It’s time to yet again name one faculty member, one staff member, and one student per school for the second annual AALS Pro Bono Honor Roll, which celebrates the exceptional work of individuals engaging in, expanding, and/or supporting their law school community in providing pro bono legal services. We understand that there are so many deserving people who serve year in and year out without acknowledgement. The Pro Bono Honor Roll is an easy annual way for you to recognize them for their contributions and lift them up for making a difference in our law schools and communities. For purposes of this award, pro bono is defined as work that is primarily legal in nature, supervised by a licensed attorney (for law students), not for pay or academic credit, and of service to underserved individuals, groups, or those with barriers to access to justice.  We welcome new or former recipients from the 2022 Pro Bono Honor Roll. You may submit a faculty, student, and staff person from your law school by September 6th, 2023, using this form. Recipients will receive an electronic certificate, and their names will be publicized through the AALS electronic newsletter, website, and at the annual conference. If you have any questions about the Pro Bono Honor Roll, please reach out to section secretary Cate Carbonaro at [email protected].

Section Awards

We are also seeking nominations for outstanding colleagues worthy of special recognition through three awards sponsored by our section:

1) a Lifetime Achievement Award,

2) an Access to Justice Award, and

3) an Emerging Leader Award.

Please read more about our Section awards here. The deadline to submit nominees for these awards is September 15, 2023. Please spread the word and nominate a worthy colleague! 



Upcoming Education Enrichment

Join us to hear from Leah Goodridge, author of Professionalism as a Racial Construct, on October 26, 2023 at 1pm ET. Zoom link to join: https://rwu.zoom.us/j/94086528138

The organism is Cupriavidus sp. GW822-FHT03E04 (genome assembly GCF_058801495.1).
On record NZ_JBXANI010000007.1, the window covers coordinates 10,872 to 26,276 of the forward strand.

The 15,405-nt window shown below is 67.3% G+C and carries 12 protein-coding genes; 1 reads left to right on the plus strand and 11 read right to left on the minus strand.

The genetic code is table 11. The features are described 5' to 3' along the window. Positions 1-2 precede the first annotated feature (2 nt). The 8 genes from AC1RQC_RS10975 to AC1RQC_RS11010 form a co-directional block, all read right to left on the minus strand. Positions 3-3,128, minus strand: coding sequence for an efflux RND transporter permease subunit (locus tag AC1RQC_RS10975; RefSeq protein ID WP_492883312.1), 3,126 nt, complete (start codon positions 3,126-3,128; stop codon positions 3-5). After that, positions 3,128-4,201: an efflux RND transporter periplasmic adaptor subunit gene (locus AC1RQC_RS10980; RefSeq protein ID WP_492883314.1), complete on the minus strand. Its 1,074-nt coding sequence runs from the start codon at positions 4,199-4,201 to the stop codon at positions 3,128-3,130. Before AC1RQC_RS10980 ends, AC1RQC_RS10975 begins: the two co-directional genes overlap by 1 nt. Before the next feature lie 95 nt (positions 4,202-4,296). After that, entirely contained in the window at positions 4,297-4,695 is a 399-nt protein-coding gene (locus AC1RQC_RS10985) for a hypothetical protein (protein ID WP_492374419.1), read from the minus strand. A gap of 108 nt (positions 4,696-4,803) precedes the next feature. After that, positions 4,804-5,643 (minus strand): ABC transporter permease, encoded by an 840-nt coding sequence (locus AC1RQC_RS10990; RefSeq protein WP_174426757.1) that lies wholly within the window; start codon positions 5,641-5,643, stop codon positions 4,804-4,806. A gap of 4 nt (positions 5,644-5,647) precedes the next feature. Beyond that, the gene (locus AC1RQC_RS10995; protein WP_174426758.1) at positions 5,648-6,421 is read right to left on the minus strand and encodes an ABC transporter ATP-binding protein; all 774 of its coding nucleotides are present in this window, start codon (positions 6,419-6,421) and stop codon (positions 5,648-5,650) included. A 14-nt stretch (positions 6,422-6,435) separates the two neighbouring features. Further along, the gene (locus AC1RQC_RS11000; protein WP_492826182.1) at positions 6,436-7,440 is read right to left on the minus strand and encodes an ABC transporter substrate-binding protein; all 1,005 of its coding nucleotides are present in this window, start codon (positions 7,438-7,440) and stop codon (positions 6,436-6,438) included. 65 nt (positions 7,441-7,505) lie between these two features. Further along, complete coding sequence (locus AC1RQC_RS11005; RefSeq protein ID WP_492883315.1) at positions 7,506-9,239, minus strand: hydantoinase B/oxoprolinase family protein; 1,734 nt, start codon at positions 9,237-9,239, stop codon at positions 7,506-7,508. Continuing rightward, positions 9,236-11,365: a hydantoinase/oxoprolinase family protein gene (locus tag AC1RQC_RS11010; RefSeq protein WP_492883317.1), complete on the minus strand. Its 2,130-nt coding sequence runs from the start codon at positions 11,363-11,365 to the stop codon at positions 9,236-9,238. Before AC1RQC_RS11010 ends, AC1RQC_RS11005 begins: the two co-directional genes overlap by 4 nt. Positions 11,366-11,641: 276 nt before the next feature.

Upcoming Community Conversations 

In our next Community Conversation on November 16 at 1 pm ET, we hope to focus on how you see your Pro Bono Programs as a vehicle for addressing revised ABA standards 303(b) and (c) and the formation of professional identity.  If you have other topics you’d like to raise for a Community Conversation, please let us know! Zoom link to join: https://rwu.zoom.us/j/95644060720

Annual AALS Conference 

Conference Session: We hope to see many of you in attendance at our AALS conference session in Washington, DC, scheduled for Friday, January 5 from 2-3:40 pm, entitled Gideon – 60 Years Later, Still Seeking Access to Criminal and Civil Justice. Sixty years after the landmark Supreme Court case Gideon v. Wainright affirmed a right to counsel in certain criminal cases, questions remain about the vitality of that right in practice in the criminal legal system. At the same time, there is a growing movement for a civil right to counsel, particularly in areas involving vital human needs, such as shelter and child custody. In this session, hosted by the Section on Pro Bono and Access to Justice, panelists will explore the state of the right to counsel in criminal cases, whether and how that right ought to be extended to certain civil contexts, and what role right to counsel plays or ought to play in the broader access to justice movement. Co-sponsored by the Sections on Poverty Law, Clinical Law, and Criminal Law.